Every word of this address, delivered in the most pathetic manner, made an impression upon the mind of Peregrine. He was affected with the submission of his friend, who, in reality, had given him no just cause to complain. He knew that no ordinary motive had swayed him to a condescension so extraordinary in a man of his punctilious temper. He considered it, therefore, as the genuine effect of eager gratitude and disinterested love, and his heart began to relent accordingly. When he heard himself conjured in the name of the gentle Sophy, his obstinacy was quite overcome; and when Emilia was recalled to his remembrance, his whole frame underwent a violent agitation. He took his friend by the hand, with a softened look; and, as soon as he recovered the faculty of speech, which had been overpowered in the conflict of passions that transported him, protested, that he retained no vestige of animosity, but considered him in the light of an affectionate comrade, the ties of whose friendship adversity could not unbind. He mentioned Sophy in the most respectful terms; spoke of Emilia with the most reverential awe, as the object of his inviolable love and veneration; but disclaimed all hope of ever more attracting her regard, and excused himself from profiting by Godfrey’s kind intention; declaring, with a resolute air, that he had broken off all connection with mankind, and that he impatiently longed for the hour of his dissolution, which, if it should not soon arrive by the course of nature, he was resolved to hasten with his own hands, rather than be exposed to the contempt, and more intolerable pity, of a rascally world.

Gauntlet argued against this frantic determination with all the vehemence of expostulating friendship; but his remonstrances did not produce the desired effect upon our desperate hero, who calmly refuted all his arguments, and asserted the rectitude of his design from the pretended maxims of reason and true philosophy. While this dispute was carried on with eagerness on one side, and deliberation on the other, a letter was brought to Peregrine, who threw it carelessly aside unopened, though the superscription was in a handwriting to which he was a stranger; and, in all probability, the contents would never have been perused, had not Gauntlet insisted upon his waiving all ceremony, and reading it forthwith. Thus solicited, Pickle unsealed the billet, which, to his no small surprise, contained the following intimation:—

Sir — This comes to inform you, that, after many dangers and disappointments, I am, by the blessing of God, safely arrived in the Downs, on board of the Gomberoon Indiaman, having made a tolerable voyage; by which I hope I shall be enabled to repay, with interest, the seven hundred pounds which I borrowed of you before my departure from England. I take this opportunity of writing by our purser, who goes express with despatches for the Company, that you may have this satisfactory notice as soon as possible, relating to one whom I suppose you have long given over as lost. I have enclosed it in a letter to my broker, who, I hope, knows your address, and will forward it accordingly. And I am, with respect, Sir, your most humble servant,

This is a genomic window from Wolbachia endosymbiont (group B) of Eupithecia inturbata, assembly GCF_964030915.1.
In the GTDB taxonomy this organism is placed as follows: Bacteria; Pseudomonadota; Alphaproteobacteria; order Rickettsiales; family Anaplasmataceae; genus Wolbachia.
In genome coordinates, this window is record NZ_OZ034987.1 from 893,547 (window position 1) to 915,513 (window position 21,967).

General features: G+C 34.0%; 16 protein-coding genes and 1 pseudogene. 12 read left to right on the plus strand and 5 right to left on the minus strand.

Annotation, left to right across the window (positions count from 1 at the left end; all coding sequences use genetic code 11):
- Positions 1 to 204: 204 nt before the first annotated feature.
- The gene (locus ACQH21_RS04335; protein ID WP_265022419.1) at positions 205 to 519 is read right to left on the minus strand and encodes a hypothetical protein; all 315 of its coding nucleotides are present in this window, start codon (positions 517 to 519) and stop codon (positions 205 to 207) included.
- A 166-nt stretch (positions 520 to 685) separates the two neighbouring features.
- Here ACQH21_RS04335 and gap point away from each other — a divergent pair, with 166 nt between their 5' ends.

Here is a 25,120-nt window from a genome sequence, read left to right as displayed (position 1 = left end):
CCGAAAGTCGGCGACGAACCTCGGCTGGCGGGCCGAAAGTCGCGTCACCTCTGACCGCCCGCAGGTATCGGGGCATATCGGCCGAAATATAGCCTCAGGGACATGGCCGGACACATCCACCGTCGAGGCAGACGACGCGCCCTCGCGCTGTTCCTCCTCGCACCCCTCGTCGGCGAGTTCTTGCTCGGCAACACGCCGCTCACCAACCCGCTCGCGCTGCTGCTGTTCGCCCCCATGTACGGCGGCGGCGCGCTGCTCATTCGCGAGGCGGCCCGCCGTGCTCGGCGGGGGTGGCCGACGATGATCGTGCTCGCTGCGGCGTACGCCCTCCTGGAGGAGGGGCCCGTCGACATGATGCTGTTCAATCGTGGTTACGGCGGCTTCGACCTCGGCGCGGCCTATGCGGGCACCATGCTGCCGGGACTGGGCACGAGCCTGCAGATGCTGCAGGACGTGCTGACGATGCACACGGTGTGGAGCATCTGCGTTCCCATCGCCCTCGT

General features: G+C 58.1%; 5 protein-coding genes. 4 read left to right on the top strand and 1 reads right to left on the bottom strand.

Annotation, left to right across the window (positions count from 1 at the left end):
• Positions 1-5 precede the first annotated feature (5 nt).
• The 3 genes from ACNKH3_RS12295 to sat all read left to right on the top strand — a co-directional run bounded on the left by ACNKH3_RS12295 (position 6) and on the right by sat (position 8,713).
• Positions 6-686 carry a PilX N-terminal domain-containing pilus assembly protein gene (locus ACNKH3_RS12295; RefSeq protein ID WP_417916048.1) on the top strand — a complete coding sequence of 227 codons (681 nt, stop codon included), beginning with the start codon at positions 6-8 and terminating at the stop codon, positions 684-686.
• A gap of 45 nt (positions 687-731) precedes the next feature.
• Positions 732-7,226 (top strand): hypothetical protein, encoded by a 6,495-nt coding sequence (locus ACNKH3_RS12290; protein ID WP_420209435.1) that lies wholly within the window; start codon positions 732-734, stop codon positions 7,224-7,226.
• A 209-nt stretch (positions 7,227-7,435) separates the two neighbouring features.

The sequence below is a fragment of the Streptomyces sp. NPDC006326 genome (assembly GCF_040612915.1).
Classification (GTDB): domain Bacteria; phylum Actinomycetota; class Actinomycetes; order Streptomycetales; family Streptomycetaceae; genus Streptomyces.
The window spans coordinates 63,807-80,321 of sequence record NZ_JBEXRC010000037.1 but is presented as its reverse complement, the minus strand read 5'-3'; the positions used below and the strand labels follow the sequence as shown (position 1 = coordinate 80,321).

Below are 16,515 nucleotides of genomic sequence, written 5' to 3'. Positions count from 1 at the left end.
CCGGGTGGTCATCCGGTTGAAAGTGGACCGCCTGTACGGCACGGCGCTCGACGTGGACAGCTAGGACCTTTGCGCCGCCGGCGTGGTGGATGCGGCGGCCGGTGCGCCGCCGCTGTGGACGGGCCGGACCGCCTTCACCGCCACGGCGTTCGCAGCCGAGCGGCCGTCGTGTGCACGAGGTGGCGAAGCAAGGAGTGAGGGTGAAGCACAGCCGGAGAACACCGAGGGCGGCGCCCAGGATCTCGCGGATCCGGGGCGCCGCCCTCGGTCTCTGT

“Benjamin Chintz.”

He had no sooner taken a cursory view of this agreeable epistle, than his countenance cleared up, and, reaching it to his friend, with a smile, “There,” said he, “is a more convincing argument, on your side of the question, than all the casuists in the universe can advance.” Gauntlet, wondering at this observation, took the paper, and, casting his eyes greedily upon the contents, congratulated him upon the receipt of it, with extravagant demonstrations of joy. “Not on account of the sum,” said he, “which, upon my honour, I would with pleasure pay three times over for your convenience and satisfaction; but because it seems to have reconciled you to life, and disposed your mind for enjoying the comforts of society.”

The instantaneous effect which this unexpected smile of fortune produced in the appearance of our adventurer is altogether inconceivable; it plumped up his cheeks in a moment, unbended and enlightened every feature of his face; elevated his head, which had begun to sink as it were, between his shoulders; and from a squeaking dispirited tone, swelled up his voice to a clear manly accent. Godfrey, taking advantage of this favourable change, began to regale him with prospects of future success. He reminded him of his youth and qualifications, which were certainly designed for better days than those he had as yet seen; he pointed out various paths by which he might arrive at wealth and reputation; he importuned him to accept of a sum for his immediate occasions; and earnestly begged that he would allow him to discharge the debt for which he was confined, observing, that Sophy’s fortune had enabled him to exhibit that proof of his gratitude, without any detriment to his affairs; and protesting that he should not believe himself in possession of Mr. Pickle’s esteem, unless he was permitted to make some such return of good-will to the man, who had not only raised him from indigence and scorn, to competence and reputable rank, but also empowered him to obtain the possession of an excellent woman, who had filled up the measure of his felicity.

Peregrine declared himself already overpaid for all his good offices, by the pleasure he enjoyed in employing them, and the happy effects they had produced in the mutual satisfaction of two persons so dear to his affection; and assured his friend, that one time or other he would set his conscience at ease, and remove the scruples of his honour, by having recourse to his assistance; but at present he could not make use of his friendship, without giving just cause of offence to honest Hatchway, who was prior to him in point of solicitation, and had manifested his attachment with surprising obstinacy and perseverance.

http://ebooks.adelaide.edu.au/s/smollett/tobias/pickle/chapter101.html

Last updated Wednesday, March 5, 2014 at 22:30